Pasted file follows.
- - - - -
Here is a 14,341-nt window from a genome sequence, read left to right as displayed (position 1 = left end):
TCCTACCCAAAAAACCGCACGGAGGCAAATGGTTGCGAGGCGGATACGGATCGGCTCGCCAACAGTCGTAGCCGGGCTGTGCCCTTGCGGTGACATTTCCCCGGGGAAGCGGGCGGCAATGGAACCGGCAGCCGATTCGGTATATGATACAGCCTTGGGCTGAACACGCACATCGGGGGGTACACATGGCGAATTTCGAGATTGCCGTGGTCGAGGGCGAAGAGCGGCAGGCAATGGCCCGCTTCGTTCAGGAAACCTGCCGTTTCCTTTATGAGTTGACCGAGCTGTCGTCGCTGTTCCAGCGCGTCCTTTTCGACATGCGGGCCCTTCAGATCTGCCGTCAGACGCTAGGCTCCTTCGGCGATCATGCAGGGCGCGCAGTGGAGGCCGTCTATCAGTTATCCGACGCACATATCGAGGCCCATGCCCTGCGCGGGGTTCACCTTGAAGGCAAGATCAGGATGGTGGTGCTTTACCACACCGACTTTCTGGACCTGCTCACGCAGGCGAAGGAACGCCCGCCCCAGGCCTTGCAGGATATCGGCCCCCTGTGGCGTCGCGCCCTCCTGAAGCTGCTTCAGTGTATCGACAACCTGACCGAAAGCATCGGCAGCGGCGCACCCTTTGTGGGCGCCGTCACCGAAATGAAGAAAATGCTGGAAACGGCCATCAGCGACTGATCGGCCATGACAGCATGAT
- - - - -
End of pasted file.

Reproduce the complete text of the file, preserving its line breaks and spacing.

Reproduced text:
Here is a 14,341-nt window from a genome sequence, read left to right as displayed (position 1 = left end):
TCCTACCCAAAAAACCGCACGGAGGCAAATGGTTGCGAGGCGGATACGGATCGGCTCGCCAACAGTCGTAGCCGGGCTGTGCCCTTGCGGTGACATTTCCCCGGGGAAGCGGGCGGCAATGGAACCGGCAGCCGATTCGGTATATGATACAGCCTTGGGCTGAACACGCACATCGGGGGGTACACATGGCGAATTTCGAGATTGCCGTGGTCGAGGGCGAAGAGCGGCAGGCAATGGCCCGCTTCGTTCAGGAAACCTGCCGTTTCCTTTATGAGTTGACCGAGCTGTCGTCGCTGTTCCAGCGCGTCCTTTTCGACATGCGGGCCCTTCAGATCTGCCGTCAGACGCTAGGCTCCTTCGGCGATCATGCAGGGCGCGCAGTGGAGGCCGTCTATCAGTTATCCGACGCACATATCGAGGCCCATGCCCTGCGCGGGGTTCACCTTGAAGGCAAGATCAGGATGGTGGTGCTTTACCACACCGACTTTCTGGACCTGCTCACGCAGGCGAAGGAACGCCCGCCCCAGGCCTTGCAGGATATCGGCCCCCTGTGGCGTCGCGCCCTCCTGAAGCTGCTTCAGTGTATCGACAACCTGACCGAAAGCATCGGCAGCGGCGCACCCTTTGTGGGCGCCGTCACCGAAATGAAGAAAATGCTGGAAACGGCCATCAGCGACTGATCGGCCATGACAGCATGAT